moked/מוקד

il portale dell'ebraismo italiano

The only daughter, side notes

By Gadi Luzzatto Voghera*

Reading The only daughter (Einaudi 2021), the last present that Abraham B. Yehoshua gave us, can’t leave us indifferent. This short story was immediately translated into Italian by the talented Alessandra Shomroni. It couldn’t be otherwise, given that the main theme seems to be the Italian Jews’ identity during the second post-war period. It has been said and written that this is an affectionate homage to our country from the great Israeli writer, and it is probably true. I am not a literary critic, so I will not do an analysis of the text nor I will place it within the rich production of Yehoshua.
The topics addressed in the story are many, from the only child status (in the title), to the illness of a loved one, to a consideration on social disparity and family dynamics (in Yehoshua’s writing, the continuous reference, through many quotes, to the book “Cuore” by Edmondo De Amicis).
Not being an expert, I do not intend to and will not delve into these subjects. However, I must intervene with regard to a passage that – even though it is part of the narrative fiction – risks providing incorrect historical information to the Italian readers. I am talking about the brief excerpt of few pages where is described the paradoxical meeting between the Jewish lawyer, protagonist of the book, and the old doctor from the Italian region of Alto Adige, who is said to have delivered him on Christmas Eve in 1943, hiding him and his mother in a mountain village throughout the entire war.
Yehoshua introduces the figure of an openly Nazi-sympathizer doctor who claims, in the story, that his intentions were not to act “righteous” by saving the mother and the son, but rather he hoped for the victory of the Wehrmacht in Russia, in order to leave them both to their destiny of extermination, but at the same time he hid them in order to preserve a sort of pass of salvation in the possibility of Hitler’s defeat. It is a fictional invention that goes beyond fantasy and is not confirmed by any actual experience or testimony. It could dangerously lead to the confusion between fiction and historical reality. In Liliana Paciotto’s book Salvarsi (Einaudi 2017), where she summarized the dynamics of the Jewish rescues in Italy between the autumn of 1943 and the spring of 1945, all the routes and the experiences were meticulously catalogued and described. No Jew would ever think of going for their own safety to the Operationszone Alpenvorland in December 1943, currently provinces of Bolzano, Trento and Belluno that, although they still officially belonged to the Italian Social Republic, were in fact annexed to the Reich. Indeed, the first Jews being arrested were exactly in that region, and there is no sign of people hiding, especially in small villages. Not to mention the very concept of hypothetical post-war merit for actions aimed at saving the Jews. Although many of the Jews, who were saved by the selfless help of civilians, wrote letters of thanks after the war that later became useful for the recognition of “the Righteous among the nations”, it is really difficult to imagine that such a dynamic could even be conceived by a convinced Nazi doctor in the middle of the war. All of this is an overall judgment on the narrative work, which of course responds to dynamics and languages that have no need of historical reality.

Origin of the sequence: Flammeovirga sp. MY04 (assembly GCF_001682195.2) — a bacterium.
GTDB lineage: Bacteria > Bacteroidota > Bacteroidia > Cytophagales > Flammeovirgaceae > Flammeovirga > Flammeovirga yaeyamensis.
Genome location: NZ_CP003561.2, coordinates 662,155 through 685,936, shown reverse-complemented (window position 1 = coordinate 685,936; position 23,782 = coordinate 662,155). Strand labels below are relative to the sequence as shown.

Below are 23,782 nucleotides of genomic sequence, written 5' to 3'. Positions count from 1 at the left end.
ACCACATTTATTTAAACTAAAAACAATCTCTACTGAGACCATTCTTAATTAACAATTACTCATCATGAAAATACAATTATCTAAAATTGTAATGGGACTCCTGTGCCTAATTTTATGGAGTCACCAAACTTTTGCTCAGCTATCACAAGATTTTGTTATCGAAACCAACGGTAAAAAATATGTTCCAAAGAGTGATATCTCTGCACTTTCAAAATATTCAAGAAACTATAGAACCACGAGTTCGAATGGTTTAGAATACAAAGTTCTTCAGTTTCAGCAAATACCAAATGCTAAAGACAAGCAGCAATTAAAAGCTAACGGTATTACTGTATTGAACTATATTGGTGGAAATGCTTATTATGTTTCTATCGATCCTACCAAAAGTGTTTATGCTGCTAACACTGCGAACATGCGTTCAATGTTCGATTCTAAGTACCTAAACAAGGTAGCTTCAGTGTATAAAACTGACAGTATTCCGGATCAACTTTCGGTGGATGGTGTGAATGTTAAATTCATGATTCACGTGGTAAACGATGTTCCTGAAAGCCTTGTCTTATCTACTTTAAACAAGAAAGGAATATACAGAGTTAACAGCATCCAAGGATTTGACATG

* Director of CDEC Foundation

The novel The only daughter by A.B. Yehoshua elicited many reactions among our contributors.
Here the columns by Anna Segre and Alberto Cavaglion.

Translation by Alice Pugliese, revised by Gianluca Pace, students at the Secondary School of Modern Languages for Interpreters and Translators of the University of Trieste, interns at the newspaper office of the Union of the Italian Jewish Communities – Pagine Ebraiche.